Post-war Finland has been built up successfully. Establishing a Nordic welfare state
has been a joint effort that has given us a highly-developed infrastructure, comprehensive services, world-class education and innovation policies as well as, above all, a socially just society. We have succeeded in global competition, but our model for success, based on the ethos and way of thinking of an industrial society, is now under serious threat. The Asian-led second wave of globalisation will result in intensified competition for positioning in value-adding activities, and competition will even be directed at the level of individual tasks. Climate change will force us to reduce greenhouse gas emissions and to make radical changes to the way society functions. Not least with regard to transport, land use and urban structure. Finnish society is the fastest ageing in Europe. Health care costs are increasing at the same time as ever more educated and better informed citizens demand ever better and more customised services. The national debt and the sustainability gap are growing. We need skilled labour from abroad to replace people who are retiring and to innovate and create new jobs. However, there are no queues of engineers, nurses or road sweeper drivers waiting at the door. That is why we need ever more attractive environments in which to live and work, as well as a more open mind without losing the heart of the Finnish way of life. International and domestic evaluations of Finnish public administration have confirmed what we have long known. Cooperation across administrative areas is weak, and administrative sectors are isolated from one another. There is a lack of jointly constructed vision and agendas at different levels of government, and the Government Programme and the budget framework function too independently of one another.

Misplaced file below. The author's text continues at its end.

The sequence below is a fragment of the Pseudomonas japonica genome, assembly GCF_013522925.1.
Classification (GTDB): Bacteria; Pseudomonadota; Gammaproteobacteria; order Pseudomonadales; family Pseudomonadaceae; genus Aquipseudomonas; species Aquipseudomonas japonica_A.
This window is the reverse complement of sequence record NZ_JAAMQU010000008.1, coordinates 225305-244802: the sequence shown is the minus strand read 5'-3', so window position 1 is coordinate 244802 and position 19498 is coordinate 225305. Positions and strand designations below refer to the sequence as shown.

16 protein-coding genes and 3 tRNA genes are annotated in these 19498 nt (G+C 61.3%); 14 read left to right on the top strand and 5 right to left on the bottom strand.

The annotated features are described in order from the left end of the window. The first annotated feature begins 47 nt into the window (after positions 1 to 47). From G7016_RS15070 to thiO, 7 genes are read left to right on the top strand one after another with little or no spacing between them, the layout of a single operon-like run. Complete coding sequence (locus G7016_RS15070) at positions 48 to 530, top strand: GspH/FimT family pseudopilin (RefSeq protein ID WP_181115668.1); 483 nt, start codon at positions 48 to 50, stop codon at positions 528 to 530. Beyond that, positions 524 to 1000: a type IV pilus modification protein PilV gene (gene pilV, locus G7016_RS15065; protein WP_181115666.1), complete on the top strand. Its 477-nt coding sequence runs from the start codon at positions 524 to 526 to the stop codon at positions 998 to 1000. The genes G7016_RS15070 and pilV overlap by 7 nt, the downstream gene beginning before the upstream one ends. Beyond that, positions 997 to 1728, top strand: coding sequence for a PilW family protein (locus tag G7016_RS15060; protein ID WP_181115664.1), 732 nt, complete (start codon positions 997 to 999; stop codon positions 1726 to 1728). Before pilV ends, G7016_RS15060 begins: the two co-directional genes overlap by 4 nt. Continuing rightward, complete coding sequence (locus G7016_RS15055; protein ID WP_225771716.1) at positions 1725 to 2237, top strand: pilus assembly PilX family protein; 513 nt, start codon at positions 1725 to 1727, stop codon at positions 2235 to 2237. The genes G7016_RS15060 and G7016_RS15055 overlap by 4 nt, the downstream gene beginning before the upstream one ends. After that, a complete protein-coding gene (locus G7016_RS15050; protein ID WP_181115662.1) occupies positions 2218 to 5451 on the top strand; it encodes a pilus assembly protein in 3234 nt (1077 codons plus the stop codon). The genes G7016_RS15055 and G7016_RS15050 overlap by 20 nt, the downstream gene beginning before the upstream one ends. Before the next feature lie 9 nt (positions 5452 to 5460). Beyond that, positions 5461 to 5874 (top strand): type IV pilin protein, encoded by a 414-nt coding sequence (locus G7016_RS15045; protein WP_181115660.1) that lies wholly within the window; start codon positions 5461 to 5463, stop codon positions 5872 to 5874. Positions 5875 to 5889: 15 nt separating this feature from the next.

- The project has
- Better service level and cost savings for customers
- Same quality and service level for customers with fewer resources
- Cheaper products and services
- Lower transport administration costs
- Controlled management of tasks through reform of government agencies that support efficient production and innovation
- New kinds of innovative and effective solutions to traffic problems
- From a product-centred operation to customer centred service concepts
In order to strengthen national and regional competitiveness, reduce emissions and improve services, cooperation at different levels of government and between different administrative branches is especially important in the planning of transport and land use that creates the necessary operating conditions.
We are moving from the production centred social paradigm of the industrial age towards a sustainable and people centred service society. This means, for example, an emphasis on the significance of immaterial and intellectual growth, more individual solutions, networked operating intensive industry as well as active participation in development and value creation by people, communities and companies. In a sustainable, people-centred service society, infrastructure, transport and logistics are regarded as services and sources of well-being, not simply as infrastructure investments or projects.
Transport and urban planning and transport services make it possible for people to have good lives and for companies to improve their competitiveness. Public sector procurement that produces added value and service levels and people’s diverse range of needs both play their part in creating new business and jobs. Depending on the demands of procurement and users, they may also give rise to international business activities. In the kind of world described above, you have to be able to produce more and better with less.
This is the central premise of the Transport Revolution development programme. The first stage of the development programme is the construction of a mind chart that describes the new approach to transport and urban policy. This report summarises the main aspects of the mind chart. The Transport Revolution will proceed through concrete pilot projects, some of which are already underway, company driven research programmes as well as development actions taken by different parties as described below. The international survey that we have carried out shows that the challenges are the same in all developed countries, but we have not found any similar initiative aimed at producing systemic change.